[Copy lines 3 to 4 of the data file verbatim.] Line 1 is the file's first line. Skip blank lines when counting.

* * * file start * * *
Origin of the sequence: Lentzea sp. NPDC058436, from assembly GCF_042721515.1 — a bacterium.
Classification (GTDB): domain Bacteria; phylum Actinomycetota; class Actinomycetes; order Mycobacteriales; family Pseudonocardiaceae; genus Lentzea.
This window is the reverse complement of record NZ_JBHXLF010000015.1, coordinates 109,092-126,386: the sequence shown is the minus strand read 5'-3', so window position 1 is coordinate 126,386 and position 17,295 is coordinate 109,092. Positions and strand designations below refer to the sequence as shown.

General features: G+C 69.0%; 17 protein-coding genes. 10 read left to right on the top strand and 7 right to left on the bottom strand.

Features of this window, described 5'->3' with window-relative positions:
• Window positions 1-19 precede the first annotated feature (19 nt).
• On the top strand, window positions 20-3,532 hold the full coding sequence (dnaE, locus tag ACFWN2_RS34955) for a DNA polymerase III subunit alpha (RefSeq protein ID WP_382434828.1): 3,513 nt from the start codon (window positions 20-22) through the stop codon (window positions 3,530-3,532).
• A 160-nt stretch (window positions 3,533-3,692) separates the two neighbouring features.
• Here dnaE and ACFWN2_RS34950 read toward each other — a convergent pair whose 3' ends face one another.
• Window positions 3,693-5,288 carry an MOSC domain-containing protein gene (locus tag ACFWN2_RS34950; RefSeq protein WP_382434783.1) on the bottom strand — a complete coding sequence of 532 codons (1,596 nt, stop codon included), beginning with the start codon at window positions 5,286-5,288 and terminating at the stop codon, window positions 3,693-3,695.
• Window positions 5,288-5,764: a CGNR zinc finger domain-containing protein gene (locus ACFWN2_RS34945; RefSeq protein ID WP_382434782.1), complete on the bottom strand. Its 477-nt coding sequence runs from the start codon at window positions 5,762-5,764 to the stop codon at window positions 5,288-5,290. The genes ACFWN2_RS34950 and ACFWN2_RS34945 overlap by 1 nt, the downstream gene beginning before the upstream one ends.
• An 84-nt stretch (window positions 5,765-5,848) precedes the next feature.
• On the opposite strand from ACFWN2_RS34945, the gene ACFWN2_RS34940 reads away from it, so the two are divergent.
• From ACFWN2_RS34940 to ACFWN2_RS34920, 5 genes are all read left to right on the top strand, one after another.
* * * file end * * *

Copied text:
This window is the reverse complement of record NZ_JBHXLF010000015.1, coordinates 109,092-126,386: the sequence shown is the minus strand read 5'-3', so window position 1 is coordinate 126,386 and position 17,295 is coordinate 109,092. Positions and strand designations below refer to the sequence as shown.

General features: G+C 69.0%; 17 protein-coding genes. 10 read left to right on the top strand and 7 right to left on the bottom strand.